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Sean Robertson may not be the most extroverted man in the world, but he still has a lot to say. To further his personal and musical vision, he created the Stanley Lucas Revolution, a conceptual solo project based on a Bowie-esque alter ego. The Stanley Lucas persona fuels his fractured-yet-meticulous self-recorded compositions, which sound like the work of the bastard child of Gary Wilson and Will Oldham. Robertson has battled loneliness, drugs and multiple incarcerations and arrived at a place where he has to answer to no one else musically, and that’s the way he likes it. “I feel like I am going to die any day now,” he says. “That’s what the Stanley Lucas Revolution is: Will I beat the clock and deliver my message before my body expires?” Luckily, he has decided to provide us a glimpse into his insular world before it vanishes forever.
OC Weekly: You have a distinctive sound and vibe. How and when did you start playing music?
Sean Robertson: When I hit puberty, I was into sex, drugs, and rock & roll. I started playing guitar and was in a high-school band. I was the singer, even though I couldn’t sing, because I sucked less than everyone else in the band. These past 10 years, I’ve learned how to play music by myself.
What is your process for constructing a song? How do you record each part?
Primarily, I will come up with songs with the aid of the looping machine, and then add something on top of it. Once you start layering instruments, eventually a song will reveal itself. It’s like an abstract painting—you just throw some splotches on the canvas and sit back and look at it. I’m a song maker rather than a songwriter.
At first, you wanted your Stanley Lucas Revolution persona to be secretive and studio-based. Why did you decide to start performing onstage?
I’m a very private, solo type of person. I don’t like to spend that much time with other human beings. Sometimes, I think I am going to dread playing live, but I always enjoy it. I’m not playing any of the backing tracks that I’ve prerecorded—I build everything live on the fly. Most artists have a very personal relationship with their art. It’s like marriage therapy in front of an audience.
Why do you obscure your face in almost all your photographs on MySpace?
I prefer blurry pictures because image has cheapened art. Unfortunately, your band are as good as how attractive the members are.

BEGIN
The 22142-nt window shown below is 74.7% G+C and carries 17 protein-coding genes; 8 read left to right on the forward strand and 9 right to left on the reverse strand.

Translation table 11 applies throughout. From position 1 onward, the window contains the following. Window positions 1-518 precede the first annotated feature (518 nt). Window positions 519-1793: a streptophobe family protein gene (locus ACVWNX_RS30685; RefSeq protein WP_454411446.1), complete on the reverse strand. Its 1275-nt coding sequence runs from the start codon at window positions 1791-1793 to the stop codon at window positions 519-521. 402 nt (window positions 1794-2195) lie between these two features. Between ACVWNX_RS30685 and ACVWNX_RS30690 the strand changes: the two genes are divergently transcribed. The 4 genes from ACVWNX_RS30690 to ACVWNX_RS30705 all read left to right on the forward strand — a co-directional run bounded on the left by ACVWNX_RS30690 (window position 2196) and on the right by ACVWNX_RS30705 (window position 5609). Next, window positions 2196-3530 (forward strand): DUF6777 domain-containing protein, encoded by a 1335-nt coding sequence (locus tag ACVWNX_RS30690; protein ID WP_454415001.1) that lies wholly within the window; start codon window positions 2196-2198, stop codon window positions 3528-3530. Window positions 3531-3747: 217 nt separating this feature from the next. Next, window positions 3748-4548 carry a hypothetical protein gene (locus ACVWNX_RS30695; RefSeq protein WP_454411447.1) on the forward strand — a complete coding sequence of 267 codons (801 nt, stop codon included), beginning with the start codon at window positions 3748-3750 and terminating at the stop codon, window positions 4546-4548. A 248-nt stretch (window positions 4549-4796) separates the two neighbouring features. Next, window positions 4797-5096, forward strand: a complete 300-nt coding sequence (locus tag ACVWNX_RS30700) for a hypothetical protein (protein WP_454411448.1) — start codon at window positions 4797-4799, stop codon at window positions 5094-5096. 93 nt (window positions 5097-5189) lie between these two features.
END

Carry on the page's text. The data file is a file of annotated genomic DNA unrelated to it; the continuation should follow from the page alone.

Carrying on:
Well, you do look like Justin Bieber.
Hey! Don’t knock the Bieber.
Writer Kim Conlan wrote a fictitious story about you escaping a mental institution. Do you think some of the piece holds any truth?
I endorse that character. I was a heavy drug user, a junkie. I’ve been in hospitals, jails. I’ve overdosed and been arrested. I’ve had guns held to my head while trying to get drugs on the street. Those days are long behind me. I physically couldn’t shoot drugs anymore—I ran out of veins. Addiction is a terrible thing, and some people don’t make it out alive.
Your song “We Still Love Them” has a very cynical stance on the corporate world. Do you have much experience in that arena?
Have I worked in a corporation? No. Corporate America is one of the first victims between the relationship of the left- and right-wings. Bankers were getting rich on the backs of hardworking Americans and getting tax breaks for outsourcing all the jobs to China. The middle class is constantly being eroded in this country, and it’s unfortunate.
What inspires you other than music?
Living. Television inspires me, but I know it’s mind-numbing. And politics. Education is so jacked-up that we have so many stupid people. America is rapidly becoming the movies Idiocracy and Wall-E combined.
Stanley Lucas Revolution performs with BLOK, Cosmodelion and Canvas at Detroit Bar, 843 W. 19th St., Costa Mesa, (949) 642-0600; www.detroitbar.com. Mon., 9 p.m. Free. 21+.
Hey, Orange County/Long Beach musicians and bands! Mail your music, contact info, high-res photos and impending show dates for possible review to: Locals Only, OC Weekly, 2975 Red Hill Ave., Ste 150, Costa Mesa, CA 92626. Or e-mail your link to: email@example.com.
This column appeared in print as "We All Want to Change the World."